I spent Sunday morning and afternoon spring-cleaning with my daughter. It was her prompting that began the session. On a whim she declared, "Mom, I'm going to clean my room.” At 9 years old, she's maturing faster than I can bear. When she told me that she was going to go donate her old toys and babyish books, I was touched by her generosity, but fearful of what her process of elimination would be. At the moment she's more interested in keeping her series of American Girl books about young girls changing bodies than Counting Kisses.
She emptied the books from the six shelves of her bookshelf onto her bed and I gasped quietly wanting to step in, but respectful of her need to make decisions. She pulled a Barbie book out of the pile like she was making the first move in Jinga. No objections there, I consoled myself. Then she reached for Good Night Moon and I hastily offered my assistance, but she insisted on doing it on her own. I left her to make the hard choices and busied myself in the kitchen.
I wasn’t exactly sure what she meant by babyish books, but I was certain she was going to toss a few picture books - which have always held such meaning for me. They’ve always transported me back to my childhood, my children’s infancies and their earlier years.
After an hour of sorting she came to me looking a little overwhelmed and said, "Mommy, I need help". When I saw her bed it still had a pile of books and old toys on it and I wondered if she'd eliminated anything. She needed me…still needed my guidance. She told me that all of the books to keep were on the bed, but she'd put a large bag of books for donation by the front door.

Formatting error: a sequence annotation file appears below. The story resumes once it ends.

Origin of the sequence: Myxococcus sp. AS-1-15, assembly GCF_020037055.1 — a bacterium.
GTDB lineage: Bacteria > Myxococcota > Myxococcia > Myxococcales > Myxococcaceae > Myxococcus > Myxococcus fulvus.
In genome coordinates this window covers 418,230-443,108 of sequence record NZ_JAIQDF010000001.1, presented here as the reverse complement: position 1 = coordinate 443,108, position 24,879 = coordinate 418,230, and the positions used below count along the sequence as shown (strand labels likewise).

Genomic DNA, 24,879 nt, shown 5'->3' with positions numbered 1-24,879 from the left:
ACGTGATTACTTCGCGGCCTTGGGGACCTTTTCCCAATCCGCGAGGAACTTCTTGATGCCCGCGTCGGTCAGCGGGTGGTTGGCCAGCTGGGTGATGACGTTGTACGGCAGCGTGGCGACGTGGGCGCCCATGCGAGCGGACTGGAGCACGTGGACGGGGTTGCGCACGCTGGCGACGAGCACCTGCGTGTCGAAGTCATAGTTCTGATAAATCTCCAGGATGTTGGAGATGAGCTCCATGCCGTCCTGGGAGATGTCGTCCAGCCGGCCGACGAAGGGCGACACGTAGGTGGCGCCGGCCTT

We worked together as I helped her separate pre-school activity sheets from kindergarten photos. We culled the stuffed animals and jewelry boxes and we decided to put some things away in a large memory box.
We were finally ready to put the books she’d decided to keep back on her bookshelf. She tippy toed and started stacking them on the highest shelf. I was relieved when I saw some of my favorites in her hands. She’d saved almost all of my treasures. I bent down to organize her art supplies on the bottom level. She glanced down at me and said, "Look Mom, I kept your Mr. books, and the book grandma gave me, and the one you liked the pictures in because I knew you'd want them."
At 9 years old, she's maturing faster than I can bear.
Carol Higgins-Lawrence wrote her first story at the age of five. Her father paid her a quarter for it and she's been writing ever since. She's taken a variety of courses in writing for children. Multicultural perspectives are of particular interest to her. Carol is of Jamaican descent and was born and raised in Canada. She has a BA in Communications and Sociology and she has completed coursework towards a MA in TESOL. She has worked as a literacy educator for the past 15 years. She currently lives in Brooklyn, NY with her husband and two young children. You can visit her website at carolhl.weebly.com
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